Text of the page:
The garlands hanging in this church were made on to a base of springy wood bound by strips of calico on to which ribbons were sewn and to which rosettes and bows were also attached. Conservation reports have indicated that the garlands would have been quite bright incorporating over 100ft of silk and muslin ribbons which were predominantly white or cream but with some indication of blues and other coloured silks . There are also strips of what were probably “best” dress materials.There are fragments which suggest the remains of cut out white gloves reinforcing the message of purity. These are accompanied by paper hearts on some of the garlands.

The garlands are extremely fragile and have suffered considerably from constant exposure to light dirt and to damage by moths and woodworm. Their deterioration does not in the least detract from their beauty and pathos as reminders of an old funereal custom.



They hang eerily in a sealed cupboard at the back of the church.











About Maidens' Garlands

Maidens’ Garlands are a funerary memento for the death of a young chaste woman . They are also known as Virgin’s Crowns or Crants. The word Crant deriving from the German “ kranz”, meaning wreath, garland or chaplet.

The custom of hanging maidens’ garlands up in churches seems to have been common in the seventeenth, eighteenth and into the nineteenth centuries. It is even mentioned in William Shakespeare’s Hamlet where at the burial of Ophelia

“…. She is allowed her virgin crants, her maiden strewments”.

They were usually made on to a wicker work frame and appeared to be similar to, and reference, floral bridal wreaths. They could be decorated with gold and silver filigree work , blown birds’ eggs , shells and with ribbons,, silk and paper flowers and rosettes.. Sometimes the flowers were made from paper which might be folded and crimped and then painted. In some places circular white parchment flowers are painted with black crosses. There was usually a center piece made from paper such as a collar or handkerchief or a glove. Sometimes there is text present – an epitaph which might have been chosen by the maiden herself.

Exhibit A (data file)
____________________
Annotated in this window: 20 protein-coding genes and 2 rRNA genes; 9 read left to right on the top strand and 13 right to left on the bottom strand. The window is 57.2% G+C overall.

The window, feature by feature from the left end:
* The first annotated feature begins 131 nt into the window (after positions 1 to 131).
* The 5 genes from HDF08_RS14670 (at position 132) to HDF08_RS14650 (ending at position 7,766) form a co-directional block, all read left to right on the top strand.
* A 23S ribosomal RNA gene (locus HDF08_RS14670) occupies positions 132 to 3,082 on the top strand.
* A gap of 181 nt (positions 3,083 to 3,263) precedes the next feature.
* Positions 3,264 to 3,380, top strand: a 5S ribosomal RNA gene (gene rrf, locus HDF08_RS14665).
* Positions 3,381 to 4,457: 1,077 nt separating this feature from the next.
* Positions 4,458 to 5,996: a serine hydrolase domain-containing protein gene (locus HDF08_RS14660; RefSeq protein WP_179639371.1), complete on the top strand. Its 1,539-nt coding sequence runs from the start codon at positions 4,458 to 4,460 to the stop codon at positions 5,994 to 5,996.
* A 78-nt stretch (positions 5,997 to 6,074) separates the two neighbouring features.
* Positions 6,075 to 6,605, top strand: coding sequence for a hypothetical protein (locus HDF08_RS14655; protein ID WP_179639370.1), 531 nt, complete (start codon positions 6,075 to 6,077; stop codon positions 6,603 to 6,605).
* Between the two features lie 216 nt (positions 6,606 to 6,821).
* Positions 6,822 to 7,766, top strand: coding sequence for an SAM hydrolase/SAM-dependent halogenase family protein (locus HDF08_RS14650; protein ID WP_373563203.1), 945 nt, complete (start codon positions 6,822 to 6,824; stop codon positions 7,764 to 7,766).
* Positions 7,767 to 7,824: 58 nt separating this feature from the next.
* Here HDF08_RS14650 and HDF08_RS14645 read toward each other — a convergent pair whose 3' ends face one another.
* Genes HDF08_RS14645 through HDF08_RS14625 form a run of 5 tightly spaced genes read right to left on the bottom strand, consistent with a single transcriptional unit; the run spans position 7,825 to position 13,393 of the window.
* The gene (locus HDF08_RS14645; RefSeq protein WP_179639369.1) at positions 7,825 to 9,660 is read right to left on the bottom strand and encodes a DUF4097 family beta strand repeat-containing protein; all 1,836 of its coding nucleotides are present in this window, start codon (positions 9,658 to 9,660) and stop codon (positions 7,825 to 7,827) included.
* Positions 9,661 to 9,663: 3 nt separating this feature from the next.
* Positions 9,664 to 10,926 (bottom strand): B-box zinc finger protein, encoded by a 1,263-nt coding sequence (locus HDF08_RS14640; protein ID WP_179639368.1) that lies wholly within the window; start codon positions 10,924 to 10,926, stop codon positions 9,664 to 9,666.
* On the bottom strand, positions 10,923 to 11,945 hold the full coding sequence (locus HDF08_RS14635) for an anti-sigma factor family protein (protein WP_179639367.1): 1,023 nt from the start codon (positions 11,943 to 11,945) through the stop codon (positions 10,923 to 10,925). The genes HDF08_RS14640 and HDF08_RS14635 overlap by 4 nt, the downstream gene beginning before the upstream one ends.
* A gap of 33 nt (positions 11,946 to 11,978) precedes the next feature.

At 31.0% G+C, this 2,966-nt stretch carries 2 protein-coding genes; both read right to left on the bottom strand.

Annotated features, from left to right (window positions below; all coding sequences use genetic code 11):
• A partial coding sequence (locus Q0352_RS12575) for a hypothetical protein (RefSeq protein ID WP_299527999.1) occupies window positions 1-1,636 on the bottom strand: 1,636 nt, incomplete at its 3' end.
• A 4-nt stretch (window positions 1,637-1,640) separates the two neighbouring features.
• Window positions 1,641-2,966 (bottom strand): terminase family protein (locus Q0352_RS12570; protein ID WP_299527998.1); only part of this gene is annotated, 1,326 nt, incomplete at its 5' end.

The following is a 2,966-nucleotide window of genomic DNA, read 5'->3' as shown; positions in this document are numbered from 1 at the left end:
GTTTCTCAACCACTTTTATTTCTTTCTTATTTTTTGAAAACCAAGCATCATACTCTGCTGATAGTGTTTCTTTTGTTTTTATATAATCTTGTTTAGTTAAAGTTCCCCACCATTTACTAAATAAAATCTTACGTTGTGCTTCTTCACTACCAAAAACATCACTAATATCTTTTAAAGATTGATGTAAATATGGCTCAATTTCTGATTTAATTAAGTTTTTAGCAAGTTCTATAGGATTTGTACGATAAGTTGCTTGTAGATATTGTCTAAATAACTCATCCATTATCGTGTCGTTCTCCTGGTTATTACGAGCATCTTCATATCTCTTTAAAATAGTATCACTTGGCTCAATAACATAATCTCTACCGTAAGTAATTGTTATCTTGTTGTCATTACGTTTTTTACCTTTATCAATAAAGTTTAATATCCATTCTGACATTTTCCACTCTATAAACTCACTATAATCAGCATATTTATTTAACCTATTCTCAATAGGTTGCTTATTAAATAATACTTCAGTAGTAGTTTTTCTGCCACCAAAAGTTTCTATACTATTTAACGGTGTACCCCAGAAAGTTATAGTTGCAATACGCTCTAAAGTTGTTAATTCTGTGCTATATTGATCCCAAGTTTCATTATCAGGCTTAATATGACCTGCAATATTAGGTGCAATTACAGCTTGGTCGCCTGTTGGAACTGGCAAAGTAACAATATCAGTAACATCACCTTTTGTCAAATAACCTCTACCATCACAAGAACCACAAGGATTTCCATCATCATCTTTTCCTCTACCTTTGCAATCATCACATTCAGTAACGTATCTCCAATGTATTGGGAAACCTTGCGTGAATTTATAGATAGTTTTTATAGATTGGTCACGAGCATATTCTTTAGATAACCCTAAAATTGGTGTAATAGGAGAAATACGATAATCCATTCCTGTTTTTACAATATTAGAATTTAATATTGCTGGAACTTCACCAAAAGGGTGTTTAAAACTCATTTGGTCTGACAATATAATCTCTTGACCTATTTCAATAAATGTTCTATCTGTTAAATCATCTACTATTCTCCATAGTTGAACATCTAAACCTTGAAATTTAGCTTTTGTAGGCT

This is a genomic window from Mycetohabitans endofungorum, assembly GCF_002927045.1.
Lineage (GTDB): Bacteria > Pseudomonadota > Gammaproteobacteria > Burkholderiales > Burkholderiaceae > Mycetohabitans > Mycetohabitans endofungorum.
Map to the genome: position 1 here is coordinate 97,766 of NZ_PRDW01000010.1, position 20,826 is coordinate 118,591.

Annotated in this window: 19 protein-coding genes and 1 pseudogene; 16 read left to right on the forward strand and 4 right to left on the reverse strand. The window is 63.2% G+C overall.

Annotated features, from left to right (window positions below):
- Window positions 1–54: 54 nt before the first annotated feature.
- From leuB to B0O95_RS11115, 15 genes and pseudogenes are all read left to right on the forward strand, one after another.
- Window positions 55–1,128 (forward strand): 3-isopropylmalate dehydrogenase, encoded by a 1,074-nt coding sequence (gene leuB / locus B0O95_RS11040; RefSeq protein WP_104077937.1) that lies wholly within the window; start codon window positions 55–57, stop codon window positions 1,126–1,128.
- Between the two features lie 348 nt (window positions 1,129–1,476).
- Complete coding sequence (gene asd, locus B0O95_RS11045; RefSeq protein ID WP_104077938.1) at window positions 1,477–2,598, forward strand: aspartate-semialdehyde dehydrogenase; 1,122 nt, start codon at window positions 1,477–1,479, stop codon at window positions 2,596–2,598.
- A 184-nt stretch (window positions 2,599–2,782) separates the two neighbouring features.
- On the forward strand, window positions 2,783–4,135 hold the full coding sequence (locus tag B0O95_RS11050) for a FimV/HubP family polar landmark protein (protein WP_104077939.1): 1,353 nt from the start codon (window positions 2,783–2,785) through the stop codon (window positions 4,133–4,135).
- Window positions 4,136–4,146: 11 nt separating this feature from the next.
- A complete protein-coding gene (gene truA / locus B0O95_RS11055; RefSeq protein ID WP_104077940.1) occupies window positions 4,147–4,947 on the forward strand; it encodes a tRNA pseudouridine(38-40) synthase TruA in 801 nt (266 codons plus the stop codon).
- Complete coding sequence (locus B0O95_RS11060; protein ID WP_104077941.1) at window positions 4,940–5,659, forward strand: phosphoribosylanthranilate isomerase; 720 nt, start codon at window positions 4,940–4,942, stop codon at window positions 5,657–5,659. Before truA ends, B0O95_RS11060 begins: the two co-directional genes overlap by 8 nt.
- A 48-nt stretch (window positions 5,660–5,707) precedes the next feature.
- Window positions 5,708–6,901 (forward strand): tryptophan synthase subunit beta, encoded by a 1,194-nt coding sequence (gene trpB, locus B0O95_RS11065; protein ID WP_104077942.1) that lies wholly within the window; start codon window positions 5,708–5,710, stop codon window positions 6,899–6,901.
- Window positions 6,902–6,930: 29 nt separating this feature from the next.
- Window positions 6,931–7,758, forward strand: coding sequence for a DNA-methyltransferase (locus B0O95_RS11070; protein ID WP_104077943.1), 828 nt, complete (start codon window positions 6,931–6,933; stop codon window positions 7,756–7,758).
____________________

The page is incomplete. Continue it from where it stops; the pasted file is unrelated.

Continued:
The garlands were carried before the corpses of young unmarried women at their funerals or placed on the top of the coffin. By the 17th century it was customary for the garland to be hung over the dead girl’s pew or in the chancel of the church till it disintergrated. The paper gloves which are commonly incorporated into the design of the garland are thought to represent the metaphorical gauntlet ready to be thrown down to defend the dead girl’s honour should anyone dare to question her reputation or virginity.

These lines written by the poet Anna Seward in 1792 refer to the custom;

“The gloves suspended by the garland’s side

White as its snowy flowers with ribbon tied

Dear village! Long may these wreaths funeral spread,

Simple memorials of thy early dead”


Sunday, 10 July 2011

Reliquaries


I thought I had chosen a really unusual image for my profile picture ( yes, its not me!). It is a 16th bust of an unknown saint and I took the photograph myself in the Cloisters Museum in New York last year. Now I see her face popping up in the current crop of magazines as she has been lent by the Metropolitan Museum to "Treasures from Heaven; Saints, Relics and Devotion in Medieval Europe" at the British Museum. Go and see her for yourself.





These 3 women are the reliquaries for the skulls of female saints. They are Belgian and from the early 16th century.
Reliquaries often took the form of the body parts they were created to contain. Bust reliquaries for the skulls of saints were placed on or near altars and, by the Middle Ages, were assembled in large numbers in some church sanctuaries. The small glazed medallions resembling jewellery once displayed additional relics. On particular feast days, such busts were carried in processions.